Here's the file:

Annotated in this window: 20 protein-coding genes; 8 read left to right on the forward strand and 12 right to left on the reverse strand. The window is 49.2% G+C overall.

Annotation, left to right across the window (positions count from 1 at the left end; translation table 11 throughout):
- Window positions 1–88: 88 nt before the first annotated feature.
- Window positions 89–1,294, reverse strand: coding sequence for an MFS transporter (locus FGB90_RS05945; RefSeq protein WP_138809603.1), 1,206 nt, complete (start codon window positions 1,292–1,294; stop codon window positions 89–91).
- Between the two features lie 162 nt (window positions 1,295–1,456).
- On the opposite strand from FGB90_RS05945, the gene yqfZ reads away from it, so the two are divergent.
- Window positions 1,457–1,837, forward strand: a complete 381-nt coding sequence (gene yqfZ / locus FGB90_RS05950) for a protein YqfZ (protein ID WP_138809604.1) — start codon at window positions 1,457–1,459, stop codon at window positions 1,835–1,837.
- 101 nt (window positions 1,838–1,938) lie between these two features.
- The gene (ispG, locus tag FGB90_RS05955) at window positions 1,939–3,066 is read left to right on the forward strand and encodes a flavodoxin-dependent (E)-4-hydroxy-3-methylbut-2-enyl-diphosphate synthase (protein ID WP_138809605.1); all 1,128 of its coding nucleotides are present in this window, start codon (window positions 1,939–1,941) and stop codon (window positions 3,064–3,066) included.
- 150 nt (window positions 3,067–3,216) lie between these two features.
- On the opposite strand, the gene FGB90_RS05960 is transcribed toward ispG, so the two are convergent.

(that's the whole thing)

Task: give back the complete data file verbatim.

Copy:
Annotated in this window: 20 protein-coding genes; 8 read left to right on the forward strand and 12 right to left on the reverse strand. The window is 49.2% G+C overall.

Annotation, left to right across the window (positions count from 1 at the left end; translation table 11 throughout):
- Window positions 1–88: 88 nt before the first annotated feature.
- Window positions 89–1,294, reverse strand: coding sequence for an MFS transporter (locus FGB90_RS05945; RefSeq protein WP_138809603.1), 1,206 nt, complete (start codon window positions 1,292–1,294; stop codon window positions 89–91).
- Between the two features lie 162 nt (window positions 1,295–1,456).
- On the opposite strand from FGB90_RS05945, the gene yqfZ reads away from it, so the two are divergent.
- Window positions 1,457–1,837, forward strand: a complete 381-nt coding sequence (gene yqfZ / locus FGB90_RS05950) for a protein YqfZ (protein ID WP_138809604.1) — start codon at window positions 1,457–1,459, stop codon at window positions 1,835–1,837.
- 101 nt (window positions 1,838–1,938) lie between these two features.
- The gene (ispG, locus tag FGB90_RS05955) at window positions 1,939–3,066 is read left to right on the forward strand and encodes a flavodoxin-dependent (E)-4-hydroxy-3-methylbut-2-enyl-diphosphate synthase (protein ID WP_138809605.1); all 1,128 of its coding nucleotides are present in this window, start codon (window positions 1,939–1,941) and stop codon (window positions 3,064–3,066) included.
- 150 nt (window positions 3,067–3,216) lie between these two features.
- On the opposite strand, the gene FGB90_RS05960 is transcribed toward ispG, so the two are convergent.